As many as 50,000 Department of Veterans Affairs employees took part in an unauthorized internal social network that may have compromised VA data as far back as 2008, according to the results of an investigation released today.

In a heavily-redacted 21-page report, released Thursday in response to a Freedom of Information Action request by MeriTalk, the VA’s Inspector General said tens of thousands of VA employees had registered for and used an unauthorized social collaboration tool known as The platform, acquired by Microsoft in 2012, had been in use at the VA since 2008 even though it was not authorized because of security and privacy concerns.

“Even though it was not authorized for use, or monitored, it quickly became widely used by VA employees, without ever going through the appropriate approval process,” the IG report states. “We found that VA Yammer did not have the required Web-based Collaboration Service Coordinator, resulting in no one individual ensuring that the social media site did not contain improper posts, such as VA sensitive data, inappropriate content, or a misuse of official VA time and/or resources.”

The social platform was also known at the time to suffer from significant security vulnerabilities that could have placed veterans’ data at risk by allowing former VA employees to see sensitive posts for years.

“There were no restrictions for accessing this Web-based collaboration tool, other than having a email address when signing up for access,” according to the IG report. “After signing up, any user could access, disseminate, or process sensitive information, which should be restricted to VA personnel with an official need to know, and there was an ability to privatize Group pages so that VA officials could not see the content of their posts.”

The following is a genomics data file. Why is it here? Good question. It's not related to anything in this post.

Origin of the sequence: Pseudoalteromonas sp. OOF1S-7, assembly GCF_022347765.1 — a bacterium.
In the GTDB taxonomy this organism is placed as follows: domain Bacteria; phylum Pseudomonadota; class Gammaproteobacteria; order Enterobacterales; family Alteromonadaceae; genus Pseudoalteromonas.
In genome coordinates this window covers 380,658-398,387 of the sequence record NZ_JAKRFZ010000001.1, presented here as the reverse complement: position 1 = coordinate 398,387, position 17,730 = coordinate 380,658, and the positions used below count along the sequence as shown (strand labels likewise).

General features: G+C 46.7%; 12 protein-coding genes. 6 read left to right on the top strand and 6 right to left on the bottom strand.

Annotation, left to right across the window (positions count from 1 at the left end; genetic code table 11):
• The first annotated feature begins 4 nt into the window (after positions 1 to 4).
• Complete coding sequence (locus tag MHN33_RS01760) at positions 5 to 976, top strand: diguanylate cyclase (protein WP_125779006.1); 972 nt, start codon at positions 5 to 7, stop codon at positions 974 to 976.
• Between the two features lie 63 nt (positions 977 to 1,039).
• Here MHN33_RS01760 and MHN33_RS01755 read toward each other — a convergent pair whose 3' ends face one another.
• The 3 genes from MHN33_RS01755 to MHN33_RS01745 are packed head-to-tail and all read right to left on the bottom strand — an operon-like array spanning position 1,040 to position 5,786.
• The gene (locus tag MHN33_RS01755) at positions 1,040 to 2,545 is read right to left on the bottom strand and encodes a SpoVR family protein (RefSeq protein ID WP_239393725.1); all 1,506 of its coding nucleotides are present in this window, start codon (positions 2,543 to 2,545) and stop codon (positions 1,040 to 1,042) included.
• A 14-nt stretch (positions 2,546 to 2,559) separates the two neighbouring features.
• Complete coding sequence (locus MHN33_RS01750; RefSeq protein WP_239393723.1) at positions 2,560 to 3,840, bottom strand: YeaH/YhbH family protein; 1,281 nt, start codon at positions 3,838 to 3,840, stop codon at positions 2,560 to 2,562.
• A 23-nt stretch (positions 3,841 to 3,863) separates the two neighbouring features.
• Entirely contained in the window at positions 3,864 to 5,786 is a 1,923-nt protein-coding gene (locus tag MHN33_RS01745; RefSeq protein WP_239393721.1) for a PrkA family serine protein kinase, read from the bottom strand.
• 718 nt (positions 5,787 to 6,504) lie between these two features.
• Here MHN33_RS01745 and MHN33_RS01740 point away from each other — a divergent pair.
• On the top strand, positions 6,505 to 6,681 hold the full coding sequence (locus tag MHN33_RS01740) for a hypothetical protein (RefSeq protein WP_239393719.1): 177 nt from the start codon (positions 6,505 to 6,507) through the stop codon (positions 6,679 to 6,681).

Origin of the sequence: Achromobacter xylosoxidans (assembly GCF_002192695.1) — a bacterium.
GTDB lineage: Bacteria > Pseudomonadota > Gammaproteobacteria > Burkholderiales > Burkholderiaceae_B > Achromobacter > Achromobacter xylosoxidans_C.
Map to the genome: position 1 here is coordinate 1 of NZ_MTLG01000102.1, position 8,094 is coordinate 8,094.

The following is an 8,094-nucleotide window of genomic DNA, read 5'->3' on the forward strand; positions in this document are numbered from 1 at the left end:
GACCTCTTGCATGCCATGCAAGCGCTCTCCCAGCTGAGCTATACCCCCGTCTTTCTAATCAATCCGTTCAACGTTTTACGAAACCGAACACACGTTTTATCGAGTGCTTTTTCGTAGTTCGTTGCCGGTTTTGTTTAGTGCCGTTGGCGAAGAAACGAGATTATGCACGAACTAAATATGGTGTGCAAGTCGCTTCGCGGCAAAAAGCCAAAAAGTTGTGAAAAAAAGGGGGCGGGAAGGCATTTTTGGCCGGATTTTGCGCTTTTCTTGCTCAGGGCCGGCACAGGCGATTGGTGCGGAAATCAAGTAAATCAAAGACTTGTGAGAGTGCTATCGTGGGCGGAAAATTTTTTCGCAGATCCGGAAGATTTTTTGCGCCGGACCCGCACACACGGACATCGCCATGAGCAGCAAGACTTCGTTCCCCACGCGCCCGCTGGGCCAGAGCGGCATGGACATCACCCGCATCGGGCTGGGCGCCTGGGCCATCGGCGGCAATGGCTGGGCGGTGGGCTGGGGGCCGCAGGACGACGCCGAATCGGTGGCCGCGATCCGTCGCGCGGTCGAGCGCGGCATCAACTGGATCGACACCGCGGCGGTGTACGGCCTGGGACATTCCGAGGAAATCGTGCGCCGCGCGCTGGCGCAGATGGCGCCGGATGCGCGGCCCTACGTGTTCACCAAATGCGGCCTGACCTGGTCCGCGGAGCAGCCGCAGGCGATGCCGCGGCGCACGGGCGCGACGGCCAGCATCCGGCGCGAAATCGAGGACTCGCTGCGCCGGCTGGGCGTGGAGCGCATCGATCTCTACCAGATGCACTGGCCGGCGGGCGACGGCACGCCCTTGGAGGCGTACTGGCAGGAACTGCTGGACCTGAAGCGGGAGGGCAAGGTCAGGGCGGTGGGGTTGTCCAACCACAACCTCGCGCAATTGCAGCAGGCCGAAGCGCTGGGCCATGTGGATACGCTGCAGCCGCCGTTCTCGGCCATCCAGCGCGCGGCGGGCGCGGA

According to the IG’s investigation, VA employees “in mass … violated VA policy and guidance when they posted comments, uploaded, downloaded, shared files, and linked videos on the site.” Investigators also found several posts that contained VA sensitive data and numerous posts in which users “posted or uploaded unprofessional, non-VA related personal, and/or disparaging content that showed a broad actual and potential misuse of time and resources by VA  Yammer users.”

Surprisingly, many VA employees may have believed the use of Yammer was authorized because former VA Chief Information Officer Stephen Warren had showcased and promoted the tool during an open chat forum in 2013, according to the IG.

“It was perceived as a trusted Web-based collaboration tool, used by trusted sources, and used frequently to download, upload, or share files,” the IG report states. Warren, who recently left VA to become the CIO at the Comptroller of the Currency, gave “the false impression that VA approved the use of”

VA Chief of Staff, Robert L. Nabors, said in a response to the investigation that the agency will decide by Oct. 1 on what, if any, disciplinary actions it will take against personnel.

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